In considering the goal change motion, the trial court correctly observed that it had a "responsibility to look to the best interests of Child and not those of Child's parents." Tr. Ct. Op. at 4; see, e.g., 42 Pa.C.S. § 6351(g). Noting that the relevant statute, 42 Pa.C.S. § 6351(f.1), provided several permanency plan options for Child, including reunification and adoption, the court opined that reunification is the "preferred option" and that "[i]n order for the goal to be changed to adoption, it must be proven that this option is best suited to the child's safety, protection, and physical, mental, and emotional welfare and reunification is not the best option." Tr. Ct. Op. at 4. The court further viewed the law to require that "when the parents of a dependent have cooperated with [the] child welfare agency, achieved the goals of their permanency plans, and alleviated the circumstances that necessitated the child's original placement, the agency should continue to put forth efforts to reunite the child with [his] parents." Tr. Ct. Op. at 4-5.
The trial court determined, based on the facts at the time of the hearing, that "reunification is best suited to Child's safety, protection and physical, mental, and emotional welfare and adoption is not best suited for several reasons." Tr. Ct. Op. at 5. As the first reason for its conclusion regarding adoption, the court stated that "it is uncertain whether Foster Parents are fully dedicated to Child, thus calling into question the long-term stability of Child's current placement." Tr. Ct. Op. at 5. As evidence to support its finding, the court noted that "Dr. Rosenblum testified that the [October 2008 notice requesting removal of Child] changed his opinion of the situation and [that Dr. Rosenblum] would want to conduct further evaluations with Foster Parents and Child to determine if this home is the best fit for Child." Tr. Ct. Op. at 5. The court also expressed concern regarding the "pressure exerted by [Foster Parents'] extended family [that] shows that the extended family does not have a close relationship with Child or see him as part of the family, which could be detrimental to the emotional and mental welfare of Child." Tr. Ct. Op. at 5.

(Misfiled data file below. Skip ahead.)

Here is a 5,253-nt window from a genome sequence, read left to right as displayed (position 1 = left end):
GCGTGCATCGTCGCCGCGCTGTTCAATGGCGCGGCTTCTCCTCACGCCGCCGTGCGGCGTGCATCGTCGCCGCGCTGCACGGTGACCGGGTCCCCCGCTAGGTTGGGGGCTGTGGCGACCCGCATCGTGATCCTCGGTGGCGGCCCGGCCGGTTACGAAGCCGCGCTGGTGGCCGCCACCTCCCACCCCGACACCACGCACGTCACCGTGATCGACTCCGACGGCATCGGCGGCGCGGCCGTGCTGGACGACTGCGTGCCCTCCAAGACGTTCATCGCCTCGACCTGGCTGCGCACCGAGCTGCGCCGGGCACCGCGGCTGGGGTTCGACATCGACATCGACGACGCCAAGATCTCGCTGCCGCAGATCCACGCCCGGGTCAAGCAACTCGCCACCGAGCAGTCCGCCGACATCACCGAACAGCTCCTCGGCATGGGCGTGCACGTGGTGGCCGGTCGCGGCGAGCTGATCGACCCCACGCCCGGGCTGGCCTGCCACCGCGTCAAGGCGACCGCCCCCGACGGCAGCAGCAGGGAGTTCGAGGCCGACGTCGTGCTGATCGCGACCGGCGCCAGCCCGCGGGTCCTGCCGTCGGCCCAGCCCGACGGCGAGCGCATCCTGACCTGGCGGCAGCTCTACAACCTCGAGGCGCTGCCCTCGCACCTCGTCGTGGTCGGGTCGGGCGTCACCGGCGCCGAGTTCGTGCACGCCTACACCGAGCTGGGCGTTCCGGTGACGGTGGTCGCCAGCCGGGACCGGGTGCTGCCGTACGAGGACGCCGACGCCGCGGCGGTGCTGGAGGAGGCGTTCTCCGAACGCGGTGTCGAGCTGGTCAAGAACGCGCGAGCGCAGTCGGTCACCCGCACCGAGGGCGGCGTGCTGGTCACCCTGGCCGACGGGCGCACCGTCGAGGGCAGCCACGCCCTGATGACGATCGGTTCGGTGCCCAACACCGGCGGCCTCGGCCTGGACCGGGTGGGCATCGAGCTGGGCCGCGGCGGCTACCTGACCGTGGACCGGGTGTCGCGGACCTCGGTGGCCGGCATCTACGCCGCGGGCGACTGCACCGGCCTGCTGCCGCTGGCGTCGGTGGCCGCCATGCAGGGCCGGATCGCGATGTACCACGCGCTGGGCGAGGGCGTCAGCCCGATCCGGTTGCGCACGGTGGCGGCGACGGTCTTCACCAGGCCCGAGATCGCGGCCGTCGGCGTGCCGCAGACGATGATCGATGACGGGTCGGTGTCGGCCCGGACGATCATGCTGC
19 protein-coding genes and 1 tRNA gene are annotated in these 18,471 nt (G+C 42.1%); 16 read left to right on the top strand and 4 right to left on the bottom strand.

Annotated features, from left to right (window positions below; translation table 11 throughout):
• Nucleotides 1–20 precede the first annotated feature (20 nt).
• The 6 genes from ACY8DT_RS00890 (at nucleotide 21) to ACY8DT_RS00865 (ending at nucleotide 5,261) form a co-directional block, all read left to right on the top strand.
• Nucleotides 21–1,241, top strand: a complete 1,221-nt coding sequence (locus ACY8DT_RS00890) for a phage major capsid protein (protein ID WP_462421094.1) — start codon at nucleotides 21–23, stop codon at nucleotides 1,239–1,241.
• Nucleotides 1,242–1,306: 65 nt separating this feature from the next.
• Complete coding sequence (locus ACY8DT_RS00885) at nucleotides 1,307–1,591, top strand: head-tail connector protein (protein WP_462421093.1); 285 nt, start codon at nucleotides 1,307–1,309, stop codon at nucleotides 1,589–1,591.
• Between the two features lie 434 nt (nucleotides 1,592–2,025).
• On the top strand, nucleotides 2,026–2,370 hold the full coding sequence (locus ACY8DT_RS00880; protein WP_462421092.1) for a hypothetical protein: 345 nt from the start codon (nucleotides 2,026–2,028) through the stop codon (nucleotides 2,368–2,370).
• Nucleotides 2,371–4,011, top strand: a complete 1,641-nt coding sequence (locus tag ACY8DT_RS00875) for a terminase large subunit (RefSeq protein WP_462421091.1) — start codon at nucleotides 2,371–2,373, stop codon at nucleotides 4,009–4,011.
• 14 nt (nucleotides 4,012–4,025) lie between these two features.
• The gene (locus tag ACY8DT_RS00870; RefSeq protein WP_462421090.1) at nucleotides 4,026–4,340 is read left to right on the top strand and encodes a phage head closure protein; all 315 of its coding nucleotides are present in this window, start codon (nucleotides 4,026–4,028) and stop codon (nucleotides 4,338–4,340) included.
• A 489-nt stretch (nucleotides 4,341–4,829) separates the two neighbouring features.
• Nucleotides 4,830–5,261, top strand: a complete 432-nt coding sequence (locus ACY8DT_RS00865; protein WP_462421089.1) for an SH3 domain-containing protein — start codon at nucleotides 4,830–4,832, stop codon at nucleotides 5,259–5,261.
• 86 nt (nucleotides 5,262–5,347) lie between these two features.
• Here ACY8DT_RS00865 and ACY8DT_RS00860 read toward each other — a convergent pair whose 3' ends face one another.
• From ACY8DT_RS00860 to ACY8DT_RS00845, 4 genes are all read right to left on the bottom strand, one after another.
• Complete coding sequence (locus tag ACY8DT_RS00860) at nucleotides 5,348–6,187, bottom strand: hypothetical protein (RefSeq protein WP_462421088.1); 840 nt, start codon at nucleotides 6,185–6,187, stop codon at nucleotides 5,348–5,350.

As a second reason for rejecting the goal change to adoption, the trial court found that "both Father and Mother have been adamant in their pursuit to regain custody of Child by working toward their Family Service Plan (FSP) goals and become a family." Tr. Ct. Op. at 5. The trial court was not blind to issues that remained as obstacles to reunification including Mother and Father's history of domestic violence. The court, however, noted that Father had attended a seventeen-week anger management and domestic violence class and that Mother intended to withdraw the PFA order she attained against Father to allow them to attend marriage-counseling classes together. The court also observed that both Mother and Father had attended at least some of the required behavioral health therapy sessions. In addition, the trial court noted that Father testified that he would treat Mother's unborn child (for which he was not the biological parent) as his own, if reunification was granted. The court emphasized evidence, some of which was introduced by CYS, indicating that both Mother and Father interacted well with Child and showed positive parenting skills. The court also noted that Mother had attained her goals of securing housing and full-time employment.